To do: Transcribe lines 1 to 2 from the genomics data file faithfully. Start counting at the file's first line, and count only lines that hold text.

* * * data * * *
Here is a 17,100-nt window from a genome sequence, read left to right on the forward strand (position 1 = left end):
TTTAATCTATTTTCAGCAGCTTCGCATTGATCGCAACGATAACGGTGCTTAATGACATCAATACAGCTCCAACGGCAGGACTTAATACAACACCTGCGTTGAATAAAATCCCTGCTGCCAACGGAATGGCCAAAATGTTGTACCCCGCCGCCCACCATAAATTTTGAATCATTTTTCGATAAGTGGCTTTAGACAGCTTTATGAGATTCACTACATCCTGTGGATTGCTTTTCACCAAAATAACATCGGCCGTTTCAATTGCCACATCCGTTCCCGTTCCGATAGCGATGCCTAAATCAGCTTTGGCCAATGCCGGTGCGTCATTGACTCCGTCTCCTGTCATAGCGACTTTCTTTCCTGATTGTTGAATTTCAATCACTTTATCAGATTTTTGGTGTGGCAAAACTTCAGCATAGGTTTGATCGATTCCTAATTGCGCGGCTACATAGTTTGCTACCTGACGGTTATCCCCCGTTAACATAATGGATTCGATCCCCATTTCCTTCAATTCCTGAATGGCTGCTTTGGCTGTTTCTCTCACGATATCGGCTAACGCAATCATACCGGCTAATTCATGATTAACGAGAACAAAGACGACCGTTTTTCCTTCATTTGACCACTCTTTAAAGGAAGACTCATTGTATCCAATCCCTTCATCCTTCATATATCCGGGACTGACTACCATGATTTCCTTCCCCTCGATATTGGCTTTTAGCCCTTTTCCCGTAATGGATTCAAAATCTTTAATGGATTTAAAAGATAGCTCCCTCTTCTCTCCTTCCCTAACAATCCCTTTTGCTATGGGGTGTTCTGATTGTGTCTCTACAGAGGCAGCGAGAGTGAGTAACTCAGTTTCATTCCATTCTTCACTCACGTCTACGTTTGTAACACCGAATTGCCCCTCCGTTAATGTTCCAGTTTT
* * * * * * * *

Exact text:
Here is a 17,100-nt window from a genome sequence, read left to right on the forward strand (position 1 = left end):
TTTAATCTATTTTCAGCAGCTTCGCATTGATCGCAACGATAACGGTGCTTAATGACATCAATACAGCTCCAACGGCAGGACTTAATACAACACCTGCGTTGAATAAAATCCCTGCTGCCAACGGAATGGCCAAAATGTTGTACCCCGCCGCCCACCATAAATTTTGAATCATTTTTCGATAAGTGGCTTTAGACAGCTTTATGAGATTCACTACATCCTGTGGATTGCTTTTCACCAAAATAACATCGGCCGTTTCAATTGCCACATCCGTTCCCGTTCCGATAGCGATGCCTAAATCAGCTTTGGCCAATGCCGGTGCGTCATTGACTCCGTCTCCTGTCATAGCGACTTTCTTTCCTGATTGTTGAATTTCAATCACTTTATCAGATTTTTGGTGTGGCAAAACTTCAGCATAGGTTTGATCGATTCCTAATTGCGCGGCTACATAGTTTGCTACCTGACGGTTATCCCCCGTTAACATAATGGATTCGATCCCCATTTCCTTCAATTCCTGAATGGCTGCTTTGGCTGTTTCTCTCACGATATCGGCTAACGCAATCATACCGGCTAATTCATGATTAACGAGAACAAAGACGACCGTTTTTCCTTCATTTGACCACTCTTTAAAGGAAGACTCATTGTATCCAATCCCTTCATCCTTCATATATCCGGGACTGACTACCATGATTTCCTTCCCCTCGATATTGGCTTTTAGCCCTTTTCCCGTAATGGATTCAAAATCTTTAATGGATTTAAAAGATAGCTCCCTCTTCTCTCCTTCCCTAACAATCCCTTTTGCTATGGGGTGTTCTGATTGTGTCTCTACAGAGGCAGCGAGAGTGAGTAACTCAGTTTCATTCCATTCTTCACTCACGTCTACGTTTGTAACACCGAATTGCCCCTCCGTTAATGTTCCAGTTTT